If you are pregnant and you lose the baby before 20 weeks, it is called a miscarriage. Most miscarriages happen before 12 weeks. This is the end of the first trimester. Many happen before you even know you are pregnant. In the past, a woman who miscarried many times might never know why it happened. Today, more and more women are finding out the causes of their recurrent (repeated) pregnancy loss.
Repeated pregnancy loss is when you have 3 or more miscarriages in a row. This usually happens in the first trimester or early second trimester. Miscarriages are common. You have a 15% to 20% chance of your pregnancy ending in miscarriage.
If you have lost 1 pregnancy, don’t worry. Your chances of carrying the next pregnancy to full term stay about the same as if you had never had a pregnancy loss. The chance of having a pregnancy loss again after 2 pregnancy losses grows with each loss. The risk for repeated pregnancy loss goes up with age. If you are age 40 or older with previous repeated pregnancy loss, you have a much higher risk compared with younger women.
There are many different reasons for pregnancy loss. Ask your healthcare provider about these possible reasons:
Genetic problems. Problems with the genes or chromosomes of the baby are the most common reason for a first pregnancy loss. This often happens all of a sudden, by chance, in the embryo. This is usually less often the cause for women with repeated pregnancy loss.
Problems with the uterus. Problems with the uterus can cause both first and second trimester pregnancy losses. Problems you are born with (congenital) include double uterus or uterine septum. Other problems are uterine polyps, fibroids, and scar tissue inside the uterine cavity.
Cervical insufficiency. This is sometimes called incompetent cervix. If you have cervical insufficiency, you will lose the pregnancy around 20 weeks. This problem can be treated with a stitch to help hold the cervix closed or progesterone supplementation.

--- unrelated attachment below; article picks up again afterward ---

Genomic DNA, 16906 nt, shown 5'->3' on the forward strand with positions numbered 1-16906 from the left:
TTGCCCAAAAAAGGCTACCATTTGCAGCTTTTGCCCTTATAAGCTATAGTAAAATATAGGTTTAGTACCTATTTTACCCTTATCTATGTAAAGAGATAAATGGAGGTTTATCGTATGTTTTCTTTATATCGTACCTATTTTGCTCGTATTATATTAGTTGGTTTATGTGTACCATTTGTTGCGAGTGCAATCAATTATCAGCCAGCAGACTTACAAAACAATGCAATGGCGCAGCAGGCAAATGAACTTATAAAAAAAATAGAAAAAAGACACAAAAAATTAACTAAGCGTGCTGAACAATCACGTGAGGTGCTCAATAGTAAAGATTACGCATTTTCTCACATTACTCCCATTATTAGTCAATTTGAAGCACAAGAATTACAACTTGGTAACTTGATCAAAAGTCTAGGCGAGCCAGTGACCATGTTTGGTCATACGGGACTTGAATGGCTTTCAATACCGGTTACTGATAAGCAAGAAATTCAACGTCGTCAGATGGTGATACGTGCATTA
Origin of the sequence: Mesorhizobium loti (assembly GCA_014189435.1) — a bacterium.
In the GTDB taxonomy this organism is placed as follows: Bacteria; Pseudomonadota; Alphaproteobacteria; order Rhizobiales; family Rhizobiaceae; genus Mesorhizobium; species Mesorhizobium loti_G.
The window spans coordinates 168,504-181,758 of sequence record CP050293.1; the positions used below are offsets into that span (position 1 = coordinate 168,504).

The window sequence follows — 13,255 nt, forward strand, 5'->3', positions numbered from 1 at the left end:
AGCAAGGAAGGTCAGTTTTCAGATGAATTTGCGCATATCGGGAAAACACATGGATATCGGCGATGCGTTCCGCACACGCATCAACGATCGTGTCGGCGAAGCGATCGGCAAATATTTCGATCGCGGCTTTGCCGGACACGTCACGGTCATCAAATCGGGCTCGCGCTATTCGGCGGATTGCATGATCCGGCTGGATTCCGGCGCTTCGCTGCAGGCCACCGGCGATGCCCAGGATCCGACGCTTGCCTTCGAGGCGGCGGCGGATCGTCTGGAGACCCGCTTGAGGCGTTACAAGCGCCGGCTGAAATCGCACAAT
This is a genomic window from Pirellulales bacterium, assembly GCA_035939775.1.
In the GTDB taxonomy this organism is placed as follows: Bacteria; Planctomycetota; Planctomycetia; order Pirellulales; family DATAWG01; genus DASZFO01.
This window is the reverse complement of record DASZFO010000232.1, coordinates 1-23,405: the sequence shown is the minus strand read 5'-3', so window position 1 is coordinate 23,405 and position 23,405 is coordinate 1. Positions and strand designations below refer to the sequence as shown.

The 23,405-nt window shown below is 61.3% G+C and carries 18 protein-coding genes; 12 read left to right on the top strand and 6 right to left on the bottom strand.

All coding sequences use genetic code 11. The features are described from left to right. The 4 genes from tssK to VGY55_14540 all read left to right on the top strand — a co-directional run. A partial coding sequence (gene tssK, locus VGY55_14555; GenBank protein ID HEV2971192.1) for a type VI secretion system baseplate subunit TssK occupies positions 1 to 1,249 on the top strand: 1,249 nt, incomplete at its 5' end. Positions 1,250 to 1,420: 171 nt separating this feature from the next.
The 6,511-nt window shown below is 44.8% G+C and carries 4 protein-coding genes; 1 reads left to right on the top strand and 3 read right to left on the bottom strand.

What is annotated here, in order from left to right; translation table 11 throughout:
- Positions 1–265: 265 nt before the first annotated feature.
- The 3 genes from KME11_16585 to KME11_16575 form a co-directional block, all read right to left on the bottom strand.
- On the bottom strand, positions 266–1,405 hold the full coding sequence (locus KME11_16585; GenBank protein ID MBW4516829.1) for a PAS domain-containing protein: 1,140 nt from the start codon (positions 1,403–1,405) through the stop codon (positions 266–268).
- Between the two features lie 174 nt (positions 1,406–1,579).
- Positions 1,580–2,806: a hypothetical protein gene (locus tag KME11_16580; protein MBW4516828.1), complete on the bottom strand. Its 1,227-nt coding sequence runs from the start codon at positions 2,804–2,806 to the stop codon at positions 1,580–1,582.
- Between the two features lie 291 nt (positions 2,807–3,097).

Being exposed to certain chemicals. If you or your partner is exposed to certain chemicals, it could cause pregnancy loss. Some chemicals that may be linked to it include: anesthetic gases (nitrous oxide), pesticides, formaldehyde, benzene, ethylene oxide, arsenic, lead, mercury, and cadmium. You and your partner should talk with your healthcare provider about any chemicals in the workplace.
Endocrine problems. Some endocrine problems have been linked to pregnancy loss. These include diabetes (that is not controlled), severe thyroid problems, or luteal phase defect.
Smoking, drinking, and drug use. Smoking, drinking, and illegal drug use can cause repeated pregnancy loss. You should not smoke. You should also avoid alcohol and drugs during pregnancy.
Immune problem. An immune problem called antiphospholipid syndrome causes repeated pregnancy loss in some women. This problem can be treated with low-dose aspirin and heparin.
Testing and treatment usually isn’t done until after the third miscarriage in a row. However, it can be done after a second miscarriage if you are age 35 or older. A lot of the testing and treatment is controversial. Also, the reasons that treatments work are not well understood.
It is likely that you will go on to have a healthy baby even if you’ve suffered repeated pregnancy loss. Informative and caring counseling also seem to play a big role.
These things can raise your chance of having a healthy and successful pregnancy:
Having a healthy lifestyle
Taking a folic acid supplement
Controlling your weight
Drinking little or no alcohol
Reducing the amount of caffeine in your diet